Federal employees who telework or use one of the available government work-life programs are generally happier and more engaged — and receive higher performance results — compared to employees who do not or cannot take advantage of those offerings.
Work life programs also have a positive impact on agencies’ abilities to recruit and retain top talent, according to a new study from the Office of Personnel Management.
Specifically, federal employees who telework or participate in one of their agency’s wellness programs are more likely to receive a rating of “exceeds fully successful” on their last performance appraisal than those who did not participate in one of these programs, according to OPM’s inaugural study of government work-life programs. About 76 percent of teleworking employees reported high performance ratings compared to 72 percent of non-teleworking employees.
In addition, employees who engaged in telework, work flexibilities or health and wellness programs were significantly more satisfied with their jobs. Anywhere from 75 to 79 percent of employees who participated in one of these programs said they were happy with their jobs, compared to 67 to 72 percent of federal workers who didn’t engage with these programs.
But perhaps more importantly, more employees who participated in a wellness or work flexibility program said they were more likely to stay at their agencies than their colleagues, according to OPM. About 66 percent of employees who participated in a health and wellness program said they were more likely to remain at their agencies compared to the 62 percent who had never engaged with one of these activities. The same was true for employees who teleworked: 68 percent said they intended to stay compared to 62 percent.
These programs are important to get right, OPM said, because one out of three federal employees say they have little to no flexibility to manage their work schedules, use an alternative work schedule and take time off to attend to personal or family matters.
OPM surveyed more than 64,000 federal employees about their participation in a wide variety of government work-life programs, which included telework, work schedule flexibilities such as compressed work schedule or job sharing arrangements, the Employee Assistance Program (EAP), health and wellness programs, and family and dependent care options.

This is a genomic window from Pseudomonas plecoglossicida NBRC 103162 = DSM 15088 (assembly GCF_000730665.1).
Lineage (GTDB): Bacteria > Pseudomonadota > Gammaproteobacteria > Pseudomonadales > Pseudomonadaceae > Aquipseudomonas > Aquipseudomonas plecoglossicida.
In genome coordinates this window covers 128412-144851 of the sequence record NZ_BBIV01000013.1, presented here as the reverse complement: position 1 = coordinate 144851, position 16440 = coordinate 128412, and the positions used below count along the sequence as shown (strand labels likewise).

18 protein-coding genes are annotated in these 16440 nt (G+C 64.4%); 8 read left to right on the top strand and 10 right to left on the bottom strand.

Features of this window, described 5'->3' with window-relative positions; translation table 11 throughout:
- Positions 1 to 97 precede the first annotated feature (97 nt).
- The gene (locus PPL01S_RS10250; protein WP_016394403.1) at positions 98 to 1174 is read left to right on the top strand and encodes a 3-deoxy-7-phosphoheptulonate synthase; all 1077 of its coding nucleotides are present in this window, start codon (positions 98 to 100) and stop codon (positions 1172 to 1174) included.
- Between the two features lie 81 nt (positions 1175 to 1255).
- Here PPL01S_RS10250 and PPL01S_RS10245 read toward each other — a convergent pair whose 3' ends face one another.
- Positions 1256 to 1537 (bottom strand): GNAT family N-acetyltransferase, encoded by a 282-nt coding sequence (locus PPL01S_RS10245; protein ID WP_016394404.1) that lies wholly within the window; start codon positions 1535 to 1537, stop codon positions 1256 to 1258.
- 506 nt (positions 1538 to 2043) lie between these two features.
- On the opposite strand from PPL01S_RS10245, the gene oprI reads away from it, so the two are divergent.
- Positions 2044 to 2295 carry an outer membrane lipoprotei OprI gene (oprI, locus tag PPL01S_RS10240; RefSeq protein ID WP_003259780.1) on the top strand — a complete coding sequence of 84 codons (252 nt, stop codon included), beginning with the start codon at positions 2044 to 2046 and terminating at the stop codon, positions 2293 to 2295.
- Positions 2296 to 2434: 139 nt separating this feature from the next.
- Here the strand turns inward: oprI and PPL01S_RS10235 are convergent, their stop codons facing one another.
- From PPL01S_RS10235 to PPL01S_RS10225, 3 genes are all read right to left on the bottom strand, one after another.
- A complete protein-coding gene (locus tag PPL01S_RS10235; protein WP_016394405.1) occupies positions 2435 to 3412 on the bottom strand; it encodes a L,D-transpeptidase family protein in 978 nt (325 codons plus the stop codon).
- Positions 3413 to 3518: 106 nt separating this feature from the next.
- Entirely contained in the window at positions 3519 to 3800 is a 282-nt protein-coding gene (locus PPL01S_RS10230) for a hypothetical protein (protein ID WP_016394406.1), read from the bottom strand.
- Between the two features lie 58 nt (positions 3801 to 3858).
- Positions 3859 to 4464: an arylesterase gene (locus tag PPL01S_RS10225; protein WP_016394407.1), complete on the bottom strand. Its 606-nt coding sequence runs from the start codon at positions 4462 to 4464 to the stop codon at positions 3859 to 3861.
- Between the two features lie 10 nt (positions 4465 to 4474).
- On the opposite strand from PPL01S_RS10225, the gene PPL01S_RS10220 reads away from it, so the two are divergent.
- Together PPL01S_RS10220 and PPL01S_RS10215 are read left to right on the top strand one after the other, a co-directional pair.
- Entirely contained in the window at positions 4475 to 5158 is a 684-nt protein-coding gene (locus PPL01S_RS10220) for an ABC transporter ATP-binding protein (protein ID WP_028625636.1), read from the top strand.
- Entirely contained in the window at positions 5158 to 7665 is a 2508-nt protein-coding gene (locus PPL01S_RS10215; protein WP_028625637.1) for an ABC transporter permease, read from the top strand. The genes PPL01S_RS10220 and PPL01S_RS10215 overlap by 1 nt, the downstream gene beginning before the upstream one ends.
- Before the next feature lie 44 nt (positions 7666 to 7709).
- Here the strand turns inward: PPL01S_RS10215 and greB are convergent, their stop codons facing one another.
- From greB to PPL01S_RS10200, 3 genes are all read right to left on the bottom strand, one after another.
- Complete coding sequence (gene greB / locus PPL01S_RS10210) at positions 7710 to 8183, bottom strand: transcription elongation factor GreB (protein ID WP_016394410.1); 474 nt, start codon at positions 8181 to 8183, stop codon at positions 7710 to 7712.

Federal employees are significantly more satisfied with work flexibility offerings than any other work-life program. Nearly 80 percent of employees said they were happy with their compressed work schedule, for example, while 76 percent said they were satisfied with their agency’s telework experience.
Far fewer federal employees said they were happy with health and wellness programs — 38 percent — and 30 percent cited satisfaction with family and dependent care programs.
Simply offering work-life programs at the office doesn’t guarantee employees’ satisfaction, OPM said, and employees are typically more satisfied when they experience direct benefits or conveniences of a specific program.
Most federal employees — or 82 percent — said their supervisors were responsive to their personal needs, but less than half — or 47 percent — believe their managers support their use of work-life programs.
The federal workforce generally viewed their senior leadership as having less support for these programs.
The Agriculture Department, for example, recently changed its much-lauded telework policy and requires USDA employees to be in the office four days a week.
“Supervisors may lack awareness and understanding of agency-specific work-life programs and how work-life programs can be utilized to simultaneously meet the agency’s strategic goals while supporting employees’ work-life needs,” OPM said. “Creating an organizational culture that supports work-life effectiveness requires raising awareness on the use of work-life programs, change management, adopting new approaches to management education, training and leadership role modeling.”
Use of government work-life programs vary, and employees’ awareness of these programs is the largest impediment to participation, OPM said.
More federal employees take advantage of a health and wellness program, such as a physical activity sponsored by their agency or a health screening. The Employee Assistance Program (EAP), which offers confidential assessments, counseling, community referrals and other services to federal workers dealing with a personal or work-related program, is least utilized. More federal employees, however, said they simply don’t have a need for the program, while fewer workers said they’re not utilizing EAP due to privacy concerns or a lack of information.
Though OPM said it sees areas where government can improve, it recognizes the federal workforce clearly has an interest in these programs, and it wants agencies to take note.
“For the federal government to remain competitive, I ask that all federal agencies across government continue to determine the need for, and evaluate the effectiveness of work-life programs through systematic collection, analysis and use of empirical information to determine how to invest resources and improve decision-making,” former acting OPM Director Kathleen McGettigan wrote.
Specifically, agencies should consider how they can increase employees’ awareness of these programs and designate leadership “advocates” to expand them across their organizations. In addition, agencies should also “consider ways in which culture and organizational support for the expanded application of work-life programs can increase and improve,” OPM said.
OPM itself plans to develop governmentwide training and a toolkit for these programs, which it will give to agency managers and senior leaders.